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Larned mom overcomes cancer, starts new chapter
It was a God thing, really
pawnee thomson
Larneds Linda Thomson works at the Life Center Clinic in Larned Tuesdays through Fridays. - photo by COURTESY PHOTO

Special to the Tribune
LARNED — Attending college was the furthest idea from Linda Thomson’s mind in December 2007.
The Larned resident had undergone surgery for breast cancer and she was preparing for a long road of chemotherapy and radiation treatments.
However, a friend and fellow cancer survivor knew it was the perfect time for Thomson to create a new mission in life.
Holly Thorne encouraged her friend to enter Barton Community College’s medical Assistant program along with her. Together, they pursued the 68 credit hours of coursework and completed associate degrees in May of 2010.
That action turned the tide for Thomson, who has served for many years as a foster parent, while also operating a car wash and a laundromat. Today, Thomson’s cancer is in remission and she is enjoying her additional role as a medical assistant, working part time for the Life Center Clinic, Larned.  
“Holly knew what it meant to go through all of the treatments,” said Thomson. “My first thought when she suggested I go back to school was, ‘That’s ridiculous, I can’t do that.’ But after thinking about it more, I would give it a try. I was in class on Monday.”
As a full-time student at Barton, she continued caring for four teenage foster children as well as serving as guardian of another child. She also continued operating the car wash and Laundromat she and her husband, Glen, purchased in 1977. She has run the business alone since his death in 2003.
With the beginning of college came cancer treatments – first chemo therapy in February 2008, then radiation through June of that year.
Most of the courses required for the 68-credit-hour degree were offered on-line by Barton. Thomson said it’s the only way she could
accomplish the degree with her busy schedule. It was necessary for her to attend Barton’s campus for some courses and labs. Thomson admits there were times that Thorne had to help her to class when she was feeling ill following a treatment. But that added to her determination to complete the degree, she added.  
Sick and exhausted one night, her classmates wheeled her around to her classrooms in an office chair. When her hair began falling out because of cancer treatments she celebrated bandana night with her classmates and instructor by supplying everyone with bandanas to wear.
“My educational pursuit helped me get through the cancer,” said Thomson. “I had something to look forward to. My classmates and instructors were so supportive and considerate of my needs. I was on campus around them during the worst of the chemo, and that’s when I needed supportive people the most.”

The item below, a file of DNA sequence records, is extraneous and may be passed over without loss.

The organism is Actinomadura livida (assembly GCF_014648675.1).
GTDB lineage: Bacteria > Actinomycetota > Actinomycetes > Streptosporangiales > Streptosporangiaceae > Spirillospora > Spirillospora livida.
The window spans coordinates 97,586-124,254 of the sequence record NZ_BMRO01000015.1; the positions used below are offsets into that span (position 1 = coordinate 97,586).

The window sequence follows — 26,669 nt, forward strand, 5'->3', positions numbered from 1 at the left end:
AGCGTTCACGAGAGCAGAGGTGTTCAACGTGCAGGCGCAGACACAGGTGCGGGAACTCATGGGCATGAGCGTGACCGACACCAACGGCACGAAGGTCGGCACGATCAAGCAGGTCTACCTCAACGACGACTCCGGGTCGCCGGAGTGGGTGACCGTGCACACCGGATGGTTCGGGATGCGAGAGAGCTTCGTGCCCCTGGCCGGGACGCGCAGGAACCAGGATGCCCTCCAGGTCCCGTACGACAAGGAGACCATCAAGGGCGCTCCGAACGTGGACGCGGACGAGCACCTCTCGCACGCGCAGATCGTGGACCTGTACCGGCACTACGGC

When the time came for Thomson to fulfill her internship obligation last year, she inquired to program coordinator Carol Crockett about the possibility of serving at the Life Center Clinic. The clinic had never participated in the internship program, but nurse practitioner Sheila Toon agreed to an internship arrangement. Thomson had been a patient at the Life Center Clinic a few times and liked the atmosphere of the clinic. At the start of her internship, she said the clinic didn’t need a medical assistant and she wasn’t looking for an additional job anyway.
“Linda is an exceptional student,” Crockett said. “Her presence, participation, class preparedness and determination to complete courses served as a model for others.”
According to Thomson’s account, it was a match made in heaven.
“It was a God thing, really,” said Thomson. “(Shelia) needed somebody and didn’t know it. I was the person who fit in here and I didn’t know it. I think He just brought us together.”
After graduating with an associate degree from Barton last year, Thomson is continuing her academic career as a full-time on-line student majoring in psychology at Barclay College. She plans to graduate next spring.
“I don’t know what the plan is from there,” explained Thomson. “We’ll see when the time comes.”
Meanwhile, Thomson is content serving as a part-time medical assistant, while continuing her role as a foster mother and a small business owner. It’s a combination she plans to continue for awhile.
“I started the journey into this field just to keep my mind off of the cancer and to stay busy,” said Thomson. “It is a job that I wouldn’t give up for anything now.”
Besides a 12-year-old boy, of whom she has guardianship, and two foster children, Thomson has her son Gary, his wife Rebecca, 
and three grandsons living with her. They returned from a seven-year missionary trip in Japan in September.
“That has made me the happiest grandma in the world,” Thomson said.